This past Halloween season, many of us physical media devotees proudly assembled our favorite horror films to watch during the month of October. Under normal circumstances, my watch list would consist of such obvious choices as Halloween (1978), The Fog (1980), and The Exorcist (1973). This year, however, I challenged myself to watch horror films I’d never seen before and were available via streaming services. Although I saw some interesting flicks (God bless Shudder) I was never more grateful for my DVD/Blu-ray/4K collection come November 1st!
Despite skipping over William Freidkin’s masterpiece, I did indulge in its source material. William Peter Blatty’s 1971 book, “The Exorcist,” not only spawned the cult classic film but also helped usher in the golden age of “Paperbacks from Hell.” Its success (along with “Rosemary’s Baby” and “The Other”) sparked the horror paperback craze by inspiring more publishers to also try cashing in on the demonic craze.
I honestly can’t say how many times I’ve seen the movie but I can say I’d never picked up the book; something I decided to rectify after coming across a copy of Blatty’s 2010 “40th Anniversary” updated version at Goodwill this past summer. This slight revision featured minor adjustments in dialogue and the addition of a hardly mentioned side character named Father Lucas (more on him later). In other words, it was an obvious cash grab but still had plenty of other insights and differences between the book and film worth noting. BTW it should go without saying that there will be spoilers for both, so proceed with caution…
I’m pleased to welcome back Mark Spangler who graciously submitted this spectacular retro-review of a film I haven’t seen since it hit theaters twenty years ago. It’s been a few years since his last piece on Once Upon a Time in the West and, if you read that brilliant bit of writing, you know why I was delighted when he reached out again!
At first glance, the raps on Roman Polanski’s 1999 devil-worshipping opus The Ninth Gate ring true… slow pacing, shopworn material, and most importantly, uninspired acting paired with an unsatisfying ending. This reviewer, at first glance, had to agree, but a chance encounter with a two-dollar DVD at a second-hand store provided an opportunity to replay the movie and allowed for some second thoughts on this Johnny Depp oddity. This film, upon further review, it would seem, has aged well and is a worthy successor to the embattled director’s 1968, near-classic Rosemary’s Baby.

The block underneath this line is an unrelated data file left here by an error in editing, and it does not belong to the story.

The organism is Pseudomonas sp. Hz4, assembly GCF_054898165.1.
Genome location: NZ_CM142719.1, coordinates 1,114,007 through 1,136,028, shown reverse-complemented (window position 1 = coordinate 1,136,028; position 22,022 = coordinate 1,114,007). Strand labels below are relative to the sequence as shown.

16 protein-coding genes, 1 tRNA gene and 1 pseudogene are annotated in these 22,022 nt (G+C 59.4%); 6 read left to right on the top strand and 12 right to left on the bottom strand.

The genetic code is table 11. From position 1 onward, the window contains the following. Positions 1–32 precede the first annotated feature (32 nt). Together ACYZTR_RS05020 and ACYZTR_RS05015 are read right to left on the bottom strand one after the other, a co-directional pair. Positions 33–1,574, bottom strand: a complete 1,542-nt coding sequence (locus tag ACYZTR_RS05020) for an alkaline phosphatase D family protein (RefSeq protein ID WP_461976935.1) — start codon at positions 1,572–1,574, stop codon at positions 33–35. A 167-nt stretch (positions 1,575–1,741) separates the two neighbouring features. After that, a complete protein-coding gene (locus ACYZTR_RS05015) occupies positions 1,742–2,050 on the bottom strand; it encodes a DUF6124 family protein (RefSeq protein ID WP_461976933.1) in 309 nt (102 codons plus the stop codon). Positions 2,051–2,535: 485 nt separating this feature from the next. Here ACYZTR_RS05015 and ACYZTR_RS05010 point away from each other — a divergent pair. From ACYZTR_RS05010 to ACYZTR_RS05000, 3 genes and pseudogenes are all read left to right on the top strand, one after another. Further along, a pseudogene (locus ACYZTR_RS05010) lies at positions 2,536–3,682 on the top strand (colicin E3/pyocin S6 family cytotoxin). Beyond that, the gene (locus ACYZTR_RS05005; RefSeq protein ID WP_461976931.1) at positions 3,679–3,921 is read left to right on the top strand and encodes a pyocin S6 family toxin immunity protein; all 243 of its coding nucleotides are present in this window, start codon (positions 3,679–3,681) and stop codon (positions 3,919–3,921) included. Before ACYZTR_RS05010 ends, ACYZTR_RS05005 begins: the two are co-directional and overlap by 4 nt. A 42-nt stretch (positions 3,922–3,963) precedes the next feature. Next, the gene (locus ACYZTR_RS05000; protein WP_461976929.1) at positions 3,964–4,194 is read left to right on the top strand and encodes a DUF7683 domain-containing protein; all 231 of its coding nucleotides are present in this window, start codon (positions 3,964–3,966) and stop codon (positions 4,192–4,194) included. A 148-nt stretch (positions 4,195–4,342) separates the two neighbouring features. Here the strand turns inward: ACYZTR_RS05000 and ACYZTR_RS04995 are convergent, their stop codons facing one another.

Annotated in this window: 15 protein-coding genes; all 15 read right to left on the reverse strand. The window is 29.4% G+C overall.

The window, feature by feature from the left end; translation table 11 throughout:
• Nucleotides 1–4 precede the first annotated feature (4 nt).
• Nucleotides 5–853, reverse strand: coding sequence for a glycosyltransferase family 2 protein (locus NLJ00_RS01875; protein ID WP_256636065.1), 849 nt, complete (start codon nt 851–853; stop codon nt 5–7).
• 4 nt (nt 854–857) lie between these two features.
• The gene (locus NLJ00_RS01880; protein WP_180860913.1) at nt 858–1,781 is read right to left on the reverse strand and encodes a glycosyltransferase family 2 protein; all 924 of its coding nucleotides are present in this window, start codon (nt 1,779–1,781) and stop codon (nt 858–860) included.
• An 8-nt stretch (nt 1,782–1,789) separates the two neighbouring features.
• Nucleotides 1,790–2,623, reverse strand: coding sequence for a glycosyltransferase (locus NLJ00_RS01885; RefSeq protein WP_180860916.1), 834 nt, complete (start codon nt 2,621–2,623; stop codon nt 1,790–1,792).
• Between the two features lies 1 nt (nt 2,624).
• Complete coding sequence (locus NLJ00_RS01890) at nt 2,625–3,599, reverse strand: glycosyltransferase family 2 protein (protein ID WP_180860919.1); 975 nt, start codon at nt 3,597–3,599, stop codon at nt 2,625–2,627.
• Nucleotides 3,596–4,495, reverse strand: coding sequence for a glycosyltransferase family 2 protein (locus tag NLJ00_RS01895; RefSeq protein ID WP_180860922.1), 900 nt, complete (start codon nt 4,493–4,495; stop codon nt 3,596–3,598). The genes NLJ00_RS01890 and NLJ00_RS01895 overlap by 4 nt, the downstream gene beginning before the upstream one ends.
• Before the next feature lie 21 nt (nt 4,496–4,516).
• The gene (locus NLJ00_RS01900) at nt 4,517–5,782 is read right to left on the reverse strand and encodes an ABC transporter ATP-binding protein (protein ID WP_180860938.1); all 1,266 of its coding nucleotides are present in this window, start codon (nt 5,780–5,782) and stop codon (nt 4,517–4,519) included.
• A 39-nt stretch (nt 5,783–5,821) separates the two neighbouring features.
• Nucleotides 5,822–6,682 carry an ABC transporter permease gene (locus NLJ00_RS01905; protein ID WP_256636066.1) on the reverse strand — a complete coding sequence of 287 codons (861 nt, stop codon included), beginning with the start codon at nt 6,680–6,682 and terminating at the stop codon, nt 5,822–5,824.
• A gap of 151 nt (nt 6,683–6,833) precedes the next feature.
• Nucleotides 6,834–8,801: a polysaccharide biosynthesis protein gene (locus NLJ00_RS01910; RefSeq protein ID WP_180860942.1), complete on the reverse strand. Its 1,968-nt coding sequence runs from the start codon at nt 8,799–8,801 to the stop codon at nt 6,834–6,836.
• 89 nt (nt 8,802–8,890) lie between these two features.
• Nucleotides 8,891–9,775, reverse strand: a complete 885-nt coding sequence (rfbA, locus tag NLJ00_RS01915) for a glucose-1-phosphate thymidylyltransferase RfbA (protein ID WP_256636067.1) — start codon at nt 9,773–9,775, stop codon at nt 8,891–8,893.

I recently hunkered down with my new Blu-ray copy of Night of the Demon (1957) from Indicator (Powerhouse) Films and held my breath while pressing “Play.” As it was a British import, it cost more and I’ve had my fair share of disappointments with so-called “upgrades” of Black & White classics. 96 minutes later, I was grinning from ear to ear.
The following was transcribed from audio recordings taken at the Evil Dead II panel. It took place at the 2018 Indianapolis Horrorhound Weekend and consisted of Bruce Campbell (Ash), Kassie Wesley DePaiva (Bobby Jo), and Dan Hicks (Jake). Campbell, himself, acted as the moderator which made the occasion seem less a standard Q&A and more of a conversation between friends. The result was a hilarious 45 minutes that proved that after three decades the chemistry was still there.
With the recent remake of Suspiria, I’ve been rewatching many of my Italian Giallo films. Although this distinct film style originates in Germany, it was the Italians who really took it away, and in no short thanks to Maria Bava and his film The Girl Who Knew Too Much (1963) – a not so subtle nod to Hitchcock. The word “Giallo” translates as “yellow” and was inspired by popular paperbacks that were Italy’s version of American pulp. These murder/mystery novels often featured lurid covers with women being terrorized by a masked killer. Though the stylish influence of Giallo films can still be glimpsed today. e.g. The Neon Demon (2016), their finest examples were in Italy from the mid ’60s to mid-’80s. Rather than just go back and watch my favorites such as Deep Red (1975), The Bird with the Crystal Plumage (1970), Tenebrae (1982), and New York Ripper (1982) I decided to track down ones I’d never seen before. Thanks to Arrow Video and their recently restored issue of Mario Bava’s colorful follow up to The Girl Who Knew Too Much, 1964’s Blood and Black Lace.
By Jason Schoolcraft
A few weeks ago, I saw a list of someone’s “Top 31 HORROR/HALLOWEEN Films” (coinciding with the 31 days of October) and thought I’d make one of my own. It took some time but I decided to challenge myself and watch ALL 31 films during this hallowed month. I own most of the films on my list but, with the help of a few friends, was able to obtain the rest. The BIG question was – would they hold up? Some are new (2010 being the most recent) and some old (1931 the oldest ) and I didn’t watch them in any particular order. My list, as you’ll see, is pretty varied and comprised of eight zombie flicks, eight slashers, seven monster movies, three generalized horror films, three vampire features, and two films featuring the Devil, himself. So let’s dive in…